Medieval era[edit]

Mesembria Fortress plan

It was one of the most important strongholds of the Byzantine Empire from the 5th century AD onwards, and was fought over by Byzantines and Bulgarians, being captured and incorporated in the lands of the First Bulgarian Empire in 812 by Khan Krum after a two-week siege only to be ceded back to Byzantium by Knyaz Boris I in 864 and reconquered by his son Tsar Simeon the Great. During the time of the Second Bulgarian Empire it was also contested by Bulgarian and Byzantine forces and enjoyed particular prosperity under Bulgarian tsar Ivan Alexander (1331–1371) until it was conquered by Crusaders led by Amadeus VI, Count of Savoy in 1366. The Bulgarian version of the name, Nesebar or Mesebar, has been attested since the 11th century.

Monuments from the Middle Ages include the 5–6th century Stara Mitropoliya ("old bishopric"; also St Sophia), a basilica without a transept; the 6th century church of the Virgin; and the 11th century Nova Mitropoliya ("new bishopric"; also St Stephen) which continued to be embellished until the 18th century. In the 13th and 14th century a remarkable series of churches were built: St Theodore, St Paraskeva, St Michael St Gabriel, and St John Aliturgetos.

Ottoman rule[edit]

The capture of the town by the Turks in 1453 marked the start of its decline, but its architectural heritage remained and was enriched in the 19th century by the construction of wooden houses in style typical for the Bulgarian Black Sea Coast during this period. At the early 19th century many locals joined the Greek patriotic organization Filiki Eteria, while at the outbreak of the Greek War of Independence (1821) part of the town's youth participated in the struggle under Alexandros Ypsilantis.[7]

Nesebar was a kaza centre in İslimye sanjak of Edirne Province before 1878.[8]

Third Bulgarian state[edit]

After the Liberation of Bulgaria from Ottoman rule in 1878, Nesebar became part of the autonomous Ottoman province of Eastern Rumelia as a kaza centre in Burgaz sanjak until it united with the Principality of Bulgaria in 1885. Around the end of the 19th century Nesebar was a small town of Greek fishermen and vinegrowers. In the early 20th century, the total population increased to 1,870.[7] It developed as a key Bulgarian seaside resort since the beginning of the 20th century. After 1925 a new town part was built and the historic Old Town was restored.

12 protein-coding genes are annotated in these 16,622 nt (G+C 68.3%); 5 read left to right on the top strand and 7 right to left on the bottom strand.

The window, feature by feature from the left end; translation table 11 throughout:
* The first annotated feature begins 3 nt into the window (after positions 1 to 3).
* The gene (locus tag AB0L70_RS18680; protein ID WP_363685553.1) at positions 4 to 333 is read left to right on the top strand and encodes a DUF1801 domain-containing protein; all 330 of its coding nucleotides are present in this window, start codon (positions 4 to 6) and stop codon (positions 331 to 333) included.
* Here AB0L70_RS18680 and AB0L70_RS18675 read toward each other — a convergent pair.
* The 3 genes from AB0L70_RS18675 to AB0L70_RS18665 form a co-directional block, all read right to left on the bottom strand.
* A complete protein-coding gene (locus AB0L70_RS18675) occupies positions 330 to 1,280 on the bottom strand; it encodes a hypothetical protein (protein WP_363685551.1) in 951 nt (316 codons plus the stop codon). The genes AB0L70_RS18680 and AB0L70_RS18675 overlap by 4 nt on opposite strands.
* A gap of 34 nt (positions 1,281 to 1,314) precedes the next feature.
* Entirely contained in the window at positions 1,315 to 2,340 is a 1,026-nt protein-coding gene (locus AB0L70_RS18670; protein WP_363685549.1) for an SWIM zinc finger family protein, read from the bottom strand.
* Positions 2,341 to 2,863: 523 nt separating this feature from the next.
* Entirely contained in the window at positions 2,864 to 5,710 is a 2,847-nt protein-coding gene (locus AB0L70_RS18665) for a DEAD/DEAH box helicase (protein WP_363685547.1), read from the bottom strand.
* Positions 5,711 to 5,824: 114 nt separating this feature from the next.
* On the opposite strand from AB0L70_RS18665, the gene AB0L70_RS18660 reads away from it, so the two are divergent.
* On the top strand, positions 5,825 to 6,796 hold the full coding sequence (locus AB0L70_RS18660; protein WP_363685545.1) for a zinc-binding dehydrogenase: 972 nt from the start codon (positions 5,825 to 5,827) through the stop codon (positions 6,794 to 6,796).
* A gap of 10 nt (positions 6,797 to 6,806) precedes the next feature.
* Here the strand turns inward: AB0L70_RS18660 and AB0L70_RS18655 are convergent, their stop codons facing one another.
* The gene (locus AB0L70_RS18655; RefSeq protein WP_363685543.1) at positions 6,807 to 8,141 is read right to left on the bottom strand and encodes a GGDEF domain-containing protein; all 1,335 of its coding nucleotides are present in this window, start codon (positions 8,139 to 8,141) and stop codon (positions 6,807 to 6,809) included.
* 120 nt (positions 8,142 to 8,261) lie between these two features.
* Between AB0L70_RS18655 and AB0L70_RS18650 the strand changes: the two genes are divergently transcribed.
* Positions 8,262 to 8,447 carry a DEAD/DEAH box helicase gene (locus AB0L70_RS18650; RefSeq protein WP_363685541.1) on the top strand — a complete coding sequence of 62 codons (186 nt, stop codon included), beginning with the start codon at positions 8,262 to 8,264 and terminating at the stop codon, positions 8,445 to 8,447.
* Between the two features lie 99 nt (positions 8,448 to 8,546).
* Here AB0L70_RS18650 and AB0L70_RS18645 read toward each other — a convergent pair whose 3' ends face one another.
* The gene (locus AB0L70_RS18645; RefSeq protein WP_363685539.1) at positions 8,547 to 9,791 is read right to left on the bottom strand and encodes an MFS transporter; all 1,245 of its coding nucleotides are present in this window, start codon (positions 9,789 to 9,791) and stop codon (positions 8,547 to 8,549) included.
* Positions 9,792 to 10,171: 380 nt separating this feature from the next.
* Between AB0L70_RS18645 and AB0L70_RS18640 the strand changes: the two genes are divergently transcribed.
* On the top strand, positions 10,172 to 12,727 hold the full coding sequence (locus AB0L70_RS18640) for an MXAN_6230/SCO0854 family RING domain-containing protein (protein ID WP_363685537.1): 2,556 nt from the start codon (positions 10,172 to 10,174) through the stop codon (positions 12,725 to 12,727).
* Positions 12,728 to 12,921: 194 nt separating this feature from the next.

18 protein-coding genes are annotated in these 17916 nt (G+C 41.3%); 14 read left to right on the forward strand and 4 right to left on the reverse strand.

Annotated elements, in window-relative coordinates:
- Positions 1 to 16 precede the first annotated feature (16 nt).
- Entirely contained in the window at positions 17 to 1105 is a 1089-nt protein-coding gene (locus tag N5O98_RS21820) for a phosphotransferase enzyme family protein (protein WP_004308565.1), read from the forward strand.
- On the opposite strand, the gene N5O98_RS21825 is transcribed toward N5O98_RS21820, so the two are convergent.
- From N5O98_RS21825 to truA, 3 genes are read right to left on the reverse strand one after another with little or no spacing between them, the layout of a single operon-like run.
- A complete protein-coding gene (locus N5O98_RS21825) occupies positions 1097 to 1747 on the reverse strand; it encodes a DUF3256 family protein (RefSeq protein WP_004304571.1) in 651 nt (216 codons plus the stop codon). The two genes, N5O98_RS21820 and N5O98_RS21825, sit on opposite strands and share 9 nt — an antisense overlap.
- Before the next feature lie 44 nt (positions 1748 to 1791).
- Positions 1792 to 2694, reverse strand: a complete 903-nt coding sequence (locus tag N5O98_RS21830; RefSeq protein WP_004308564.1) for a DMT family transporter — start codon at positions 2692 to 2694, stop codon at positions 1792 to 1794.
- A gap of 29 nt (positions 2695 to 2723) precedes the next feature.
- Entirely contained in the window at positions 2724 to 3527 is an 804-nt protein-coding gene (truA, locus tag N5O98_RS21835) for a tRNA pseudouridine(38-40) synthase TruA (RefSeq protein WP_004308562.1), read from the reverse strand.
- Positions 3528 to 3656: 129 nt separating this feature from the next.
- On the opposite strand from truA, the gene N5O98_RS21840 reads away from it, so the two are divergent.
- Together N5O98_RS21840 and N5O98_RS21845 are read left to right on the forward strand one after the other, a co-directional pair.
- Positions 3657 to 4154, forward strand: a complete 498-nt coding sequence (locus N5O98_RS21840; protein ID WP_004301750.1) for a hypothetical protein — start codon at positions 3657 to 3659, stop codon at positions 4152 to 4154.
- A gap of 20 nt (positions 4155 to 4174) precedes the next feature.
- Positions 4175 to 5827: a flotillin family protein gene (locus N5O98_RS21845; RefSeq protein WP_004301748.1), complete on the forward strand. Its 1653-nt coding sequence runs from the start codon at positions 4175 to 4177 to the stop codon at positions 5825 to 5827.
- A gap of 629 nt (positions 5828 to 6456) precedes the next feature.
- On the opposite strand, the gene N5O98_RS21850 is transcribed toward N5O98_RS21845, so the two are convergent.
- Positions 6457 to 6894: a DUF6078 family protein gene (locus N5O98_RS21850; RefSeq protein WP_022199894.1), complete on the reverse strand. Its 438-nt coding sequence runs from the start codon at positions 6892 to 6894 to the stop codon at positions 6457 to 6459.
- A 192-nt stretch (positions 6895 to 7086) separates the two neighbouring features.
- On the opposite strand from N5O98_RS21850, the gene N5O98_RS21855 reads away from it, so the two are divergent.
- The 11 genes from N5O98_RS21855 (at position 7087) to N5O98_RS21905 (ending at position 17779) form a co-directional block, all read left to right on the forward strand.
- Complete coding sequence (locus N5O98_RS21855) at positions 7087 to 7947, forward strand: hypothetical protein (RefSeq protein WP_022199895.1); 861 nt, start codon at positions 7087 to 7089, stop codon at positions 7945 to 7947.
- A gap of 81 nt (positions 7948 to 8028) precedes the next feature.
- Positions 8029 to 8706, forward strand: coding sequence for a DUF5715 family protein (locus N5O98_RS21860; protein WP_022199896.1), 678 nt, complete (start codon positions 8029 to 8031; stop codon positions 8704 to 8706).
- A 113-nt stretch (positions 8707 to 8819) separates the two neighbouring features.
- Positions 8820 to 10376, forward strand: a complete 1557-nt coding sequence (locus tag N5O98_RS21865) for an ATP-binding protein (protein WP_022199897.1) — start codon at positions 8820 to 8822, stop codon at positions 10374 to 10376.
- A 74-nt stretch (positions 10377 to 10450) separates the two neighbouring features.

Churches[edit]

Nesebar is sometimes said to be the town with the highest number of churches per capita.[1], [2] Today, a total of forty churches survive, wholly or partly, in the vicinity of the town.[7] Some of the most famous include:

Whether built during the Byzantine, Bulgarian or Ottoman rule of the city, the churches of Nesebar represent the rich architectural heritage of the Eastern Orthodox world and illustrate the gradual development from Early Christian basilicas to medieval cross-domed churches.

Honour[edit]

Nesebar Gap on Livingston Island in the South Shetland Islands, Antarctica is named after Nesebar.

Gallery[edit]

References[edit]

  1. ^ (English) Bulgarian National Statistical Institute - towns in 2009
  2. ^ Shuckburgh, edited by E.S. (1976). Herodotos, VI, Erato ([Reprinted]. ed.). Cambridge: University Press. p. 236. ISBN 9780521052481. 
  3. ^ Ivanov, Rumen Teofilov (2007). Roman cities in Bulgaria, Vol. 2. National Museum of Bulgarian Books and Polygraphy. p. 41. 
  4. ^ Nawotka, Krzysztof (1997). The Western Pontic cities: history and political organization. Hakkert. 
  5. ^ Petropoulos, Ilias. "Mesembria (Antiquity)". Εγκυκλοπαίδεια Μείζονος Ελληνισμού, Εύξεινος Πόντος. Retrieved 8 June 2011. 
  6. ^ http://conservationenvironment.weebly.com/
  7. ^ a b c Doncheva, Svetlana. "Mesimvria (Nesebar)". Εγκυκλοπαίδεια Μείζονος Ελληνισμού, Εύξεινος Πόντος. Retrieved 8 June 2011. 
  8. ^ http://acikarsiv.ankara.edu.tr/fulltext/3066.pdf

External links[edit]